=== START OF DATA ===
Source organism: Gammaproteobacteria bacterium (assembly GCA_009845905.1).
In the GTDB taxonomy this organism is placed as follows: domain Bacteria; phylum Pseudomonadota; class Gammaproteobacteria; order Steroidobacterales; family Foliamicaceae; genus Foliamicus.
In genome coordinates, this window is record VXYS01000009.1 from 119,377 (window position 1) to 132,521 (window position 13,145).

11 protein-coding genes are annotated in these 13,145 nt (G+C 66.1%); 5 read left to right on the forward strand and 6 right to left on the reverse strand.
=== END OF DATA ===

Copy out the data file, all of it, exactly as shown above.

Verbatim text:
Source organism: Gammaproteobacteria bacterium (assembly GCA_009845905.1).
In the GTDB taxonomy this organism is placed as follows: domain Bacteria; phylum Pseudomonadota; class Gammaproteobacteria; order Steroidobacterales; family Foliamicaceae; genus Foliamicus.
In genome coordinates, this window is record VXYS01000009.1 from 119,377 (window position 1) to 132,521 (window position 13,145).

11 protein-coding genes are annotated in these 13,145 nt (G+C 66.1%); 5 read left to right on the forward strand and 6 right to left on the reverse strand.